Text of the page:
Friday, 24 June 2016

Hounded to death: the last years of T. E. Shaw. 11. The paparazzi

Paparazzi restaurant and sculpture, Bratislava
photo: Ing.Mgr. Jozef Kotulič
In his letter to Ralph Isham, January 2nd, 1928 regarding taking on the job of a new translation of The Odyssey, in his third condition Shaw writes: "I could not sign it with any one of my hitherto names. It must go out blank, or with a virgin name on it." and he adds the note: "And they would have to promise to respect this privacy. I hope never again to be the victim of the press." In 1931, however, he relented, and in a letter to Bruce Rogers on the 25th January said:
"Regarding the text of the Odyssey I should merely say 'a straightforward and close translation into English prose, by T.E. Shaw.' There is no use in praising an unfinished work... and no use in explaining T. E Shaw. He is unhappily, a public character. And as the subject is you and your books there is no need for me to be drawn slant-wise across the scent."
The first English edition of only 530 copies published the following year omitted the translators name, completely, but the first American edition in that same year was credited to T. E. Shaw but the name was followed by "(Lawrence of Arabia)" . Writing to Miss L. P. Black, on the 7th December, Shaw said:
"My Odyssey has been published in the States in a cheap edition (acknowledged authorship) and is said to be selling fairly. It will be amusing if I can collect some dollars off them. Prose justice!"
In India, Shaw had thought that the problems of the press were behind him and on May 7th, 1928 wrote to George Bernard Shaw:
"Look how you are turned inside out daily in every paper, at the pleasure of any worm. God deliver me from the folly of ever returning to that game. You can only keep the press within the bounds by assuming always the offensive... by chucking to them, as it were, the less intimate details of your equipage. It's a tight-rope game, which only a very cool-headed person dare play. Not for me."
But in September of that same year, his prayers were dashed. Harold Orlans, in T. E. Lawrence; Biography of a Broken Hero, 2003, McFarland & Company, Jefferson, N.C.  eloquently explains what happened after a revolt broke out in Afghanistan:
"Lawrence expected to spend two years at Miranshah, but his stay was abruptly terminated by the inexpungeable inanities of tabloids and governments.
"... the London Evening News ran, under the headline LAWRENCE OF ARABIA'S SECRET MISSION, a preposterous story about Lawrence, "in disguise, spying on "Bolshevik agents in Amritsar. The Sunday Express reported that Lawrence, "concealed beneath a mocha stain and ... turban and robes" was on a secret mission in Afghanistan laying the ground for a treaty with Britain. ..."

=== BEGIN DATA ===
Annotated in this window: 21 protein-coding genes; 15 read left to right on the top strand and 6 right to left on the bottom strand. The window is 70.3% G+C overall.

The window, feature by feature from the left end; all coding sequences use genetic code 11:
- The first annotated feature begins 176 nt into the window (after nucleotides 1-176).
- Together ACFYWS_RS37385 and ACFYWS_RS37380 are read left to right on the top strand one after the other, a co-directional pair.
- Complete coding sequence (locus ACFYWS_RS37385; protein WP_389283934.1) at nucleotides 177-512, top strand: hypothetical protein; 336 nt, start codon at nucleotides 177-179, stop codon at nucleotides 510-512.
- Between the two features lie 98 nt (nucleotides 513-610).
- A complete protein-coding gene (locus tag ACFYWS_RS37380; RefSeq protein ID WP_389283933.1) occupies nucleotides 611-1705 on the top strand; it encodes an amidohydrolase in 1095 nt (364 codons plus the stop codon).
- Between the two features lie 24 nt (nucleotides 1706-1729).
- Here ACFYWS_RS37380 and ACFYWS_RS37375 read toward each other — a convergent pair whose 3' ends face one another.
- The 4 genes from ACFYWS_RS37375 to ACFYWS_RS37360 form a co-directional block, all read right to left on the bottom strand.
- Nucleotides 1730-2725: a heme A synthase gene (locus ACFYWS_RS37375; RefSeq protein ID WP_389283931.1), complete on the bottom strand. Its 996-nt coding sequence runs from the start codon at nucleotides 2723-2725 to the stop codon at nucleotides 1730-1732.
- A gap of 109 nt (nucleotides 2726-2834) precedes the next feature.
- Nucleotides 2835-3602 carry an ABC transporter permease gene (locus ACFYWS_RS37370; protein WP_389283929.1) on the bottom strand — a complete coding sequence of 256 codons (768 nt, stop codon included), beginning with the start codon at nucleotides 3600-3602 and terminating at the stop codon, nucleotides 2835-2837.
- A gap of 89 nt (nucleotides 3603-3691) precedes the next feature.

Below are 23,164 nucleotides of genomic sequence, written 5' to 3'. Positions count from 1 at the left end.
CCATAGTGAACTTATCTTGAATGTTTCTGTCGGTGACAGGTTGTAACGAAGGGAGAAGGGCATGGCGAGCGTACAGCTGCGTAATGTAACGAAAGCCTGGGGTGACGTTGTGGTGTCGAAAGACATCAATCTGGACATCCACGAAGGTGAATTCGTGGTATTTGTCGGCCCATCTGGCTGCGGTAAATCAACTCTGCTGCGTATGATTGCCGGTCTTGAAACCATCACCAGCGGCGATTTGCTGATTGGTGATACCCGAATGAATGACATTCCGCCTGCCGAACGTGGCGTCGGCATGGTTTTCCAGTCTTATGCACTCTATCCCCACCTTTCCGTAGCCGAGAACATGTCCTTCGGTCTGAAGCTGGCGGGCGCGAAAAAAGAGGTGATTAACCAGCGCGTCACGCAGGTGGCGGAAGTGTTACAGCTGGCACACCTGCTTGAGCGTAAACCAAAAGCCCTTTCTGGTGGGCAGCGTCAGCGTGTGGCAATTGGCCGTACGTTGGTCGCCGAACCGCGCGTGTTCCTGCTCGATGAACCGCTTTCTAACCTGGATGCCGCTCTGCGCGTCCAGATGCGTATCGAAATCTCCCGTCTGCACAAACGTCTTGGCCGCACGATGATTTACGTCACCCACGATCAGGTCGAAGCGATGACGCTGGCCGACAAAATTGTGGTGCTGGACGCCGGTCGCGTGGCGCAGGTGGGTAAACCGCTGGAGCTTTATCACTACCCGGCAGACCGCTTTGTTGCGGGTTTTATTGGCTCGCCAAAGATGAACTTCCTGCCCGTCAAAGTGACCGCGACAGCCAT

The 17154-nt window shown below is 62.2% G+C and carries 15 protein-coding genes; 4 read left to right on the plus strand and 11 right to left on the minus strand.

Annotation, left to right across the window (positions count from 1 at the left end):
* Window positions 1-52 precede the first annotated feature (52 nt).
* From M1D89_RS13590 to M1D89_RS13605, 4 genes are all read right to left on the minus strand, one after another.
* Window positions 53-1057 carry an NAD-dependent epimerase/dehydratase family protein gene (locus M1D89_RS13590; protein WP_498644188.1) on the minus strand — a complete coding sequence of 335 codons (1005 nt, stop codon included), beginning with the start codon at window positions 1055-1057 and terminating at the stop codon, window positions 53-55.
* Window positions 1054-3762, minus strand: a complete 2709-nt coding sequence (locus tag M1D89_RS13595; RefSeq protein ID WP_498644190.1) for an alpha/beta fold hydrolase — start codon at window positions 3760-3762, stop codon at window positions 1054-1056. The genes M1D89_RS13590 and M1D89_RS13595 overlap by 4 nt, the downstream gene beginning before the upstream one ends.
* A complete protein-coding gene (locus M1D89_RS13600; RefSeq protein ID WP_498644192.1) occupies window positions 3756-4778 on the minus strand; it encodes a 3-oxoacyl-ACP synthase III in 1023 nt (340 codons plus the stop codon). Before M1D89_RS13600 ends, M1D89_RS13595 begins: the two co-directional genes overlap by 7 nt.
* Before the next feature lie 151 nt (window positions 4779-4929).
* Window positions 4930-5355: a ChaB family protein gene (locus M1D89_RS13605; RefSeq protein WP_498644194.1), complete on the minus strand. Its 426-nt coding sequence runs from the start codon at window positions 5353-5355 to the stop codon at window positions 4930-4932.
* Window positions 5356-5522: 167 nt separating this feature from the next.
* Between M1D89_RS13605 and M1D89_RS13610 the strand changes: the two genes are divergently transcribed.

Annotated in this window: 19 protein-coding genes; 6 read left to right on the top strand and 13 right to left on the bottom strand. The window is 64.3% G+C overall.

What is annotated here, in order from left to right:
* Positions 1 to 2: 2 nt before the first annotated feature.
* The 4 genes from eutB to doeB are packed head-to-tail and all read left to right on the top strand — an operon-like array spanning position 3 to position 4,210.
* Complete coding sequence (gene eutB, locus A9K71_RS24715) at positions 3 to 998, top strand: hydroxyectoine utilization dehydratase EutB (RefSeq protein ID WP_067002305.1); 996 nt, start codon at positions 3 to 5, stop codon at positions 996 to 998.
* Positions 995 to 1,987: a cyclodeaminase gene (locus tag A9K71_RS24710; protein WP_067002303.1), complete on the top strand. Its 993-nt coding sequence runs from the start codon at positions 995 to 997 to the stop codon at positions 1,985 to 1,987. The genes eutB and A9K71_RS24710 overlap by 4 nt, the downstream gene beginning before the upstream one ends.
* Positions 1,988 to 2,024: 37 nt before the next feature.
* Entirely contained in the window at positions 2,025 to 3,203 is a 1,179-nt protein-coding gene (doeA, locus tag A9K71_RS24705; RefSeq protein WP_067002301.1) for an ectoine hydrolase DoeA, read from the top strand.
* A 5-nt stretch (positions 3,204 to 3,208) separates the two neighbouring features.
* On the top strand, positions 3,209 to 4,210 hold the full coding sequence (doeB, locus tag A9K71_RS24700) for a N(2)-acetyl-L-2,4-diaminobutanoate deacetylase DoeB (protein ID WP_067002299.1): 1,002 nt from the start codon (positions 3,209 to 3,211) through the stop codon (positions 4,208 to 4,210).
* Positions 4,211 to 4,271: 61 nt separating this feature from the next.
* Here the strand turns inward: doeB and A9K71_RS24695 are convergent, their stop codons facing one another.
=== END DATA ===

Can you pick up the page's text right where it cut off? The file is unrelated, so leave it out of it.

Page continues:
Burton disguised as "Haji Abdullah" 1853
The Express article, I believe, was inspired by the history of Captain Sir Richard Francis Burton (another introvert) who in the mid-nineteenth century, with his face stained by walnut juice and in the disguise of an Afghan dervish, entered both Mecca and Medina.

Early in the following year, the Daily Herald published a similar article and Malcolm Brown and Julia Cave: A Touch of Genius: The Life of T. E. Lawrence, Paragon House, 1989, New York, refer to this and add:
"As Labour Members of Parliament seethed and anti-imperialists burned Lawrence in effigy on Tower hill, the Foreign secretary of the Government of India overruled the better judgement of the Air Force and insisted that the subject of all this speculation should be got out of the sub-continent at once."
Offered several options, Shaw, who never even went outside of the barbed wire confines of the fort at Miranshah on the Afghan border was content to return to England.

The paparazzi continued to arouse his ire after his return:
To Ernest Thurtle, April 1st, Cattewater, Plymouth: 
"Please don't get the public feeling that I'm different from the crowd. By experience in many camps I have assured myself (so certainly that all the print in the world won't shake my conviction) that I'm a very normal sort of Anglo-Irishman. ... I feel like a Zoo beast without bars to defend me. There are all these absurd stories, with, in my fancy, people watching to confirm them, or make new ones. I know that is absurd: but you can write it down as a nervous affliction. The wearing a false reputation is as itchy a job as a false beard. Mine drives me crazy." 
To H. Banbury April 18th, 1929: 
"I daren't spend my little reserve of cash. At any moment press chatter may extrude me from the R.A.F. and I've got to live while trying to find a rumourproof job". 
To H. A. Ford, April 18th. 1929: 
...and as for choking off the Press - he will be my friend for life who finds how to do that. I do nothing - and they talk. I do something - and they talk. Now I am trying to accustom myself to the truth that probably I'll be talked over for the rest of my life: and after my life, too. There will be a volume of 'letters' after I die and probably some witty fellow will write another life of me. In fact there is a Frenchman trying to write a 'critical study' of me, now. They make me retch - and that's neither comfortable nor wholesome. I have thought of everything, I think: to join a newspaper (they do not eat each other, the dogs) - but what a remedy for the disease: to emigrate - but those colonies are as raw as wood alcohol: to commit some disgraceful crime and be put away:- but I have some people whose respect I struggle to keep. I don't know."
Shaw's words, in this last letter are prophetic, and for my own part, I hope that my presentation of his character would not have made him retch as badly as those early reports. On Monday: Shaw's "personality adjustments" are revealed  after his return to England. Have a news-free weekend.

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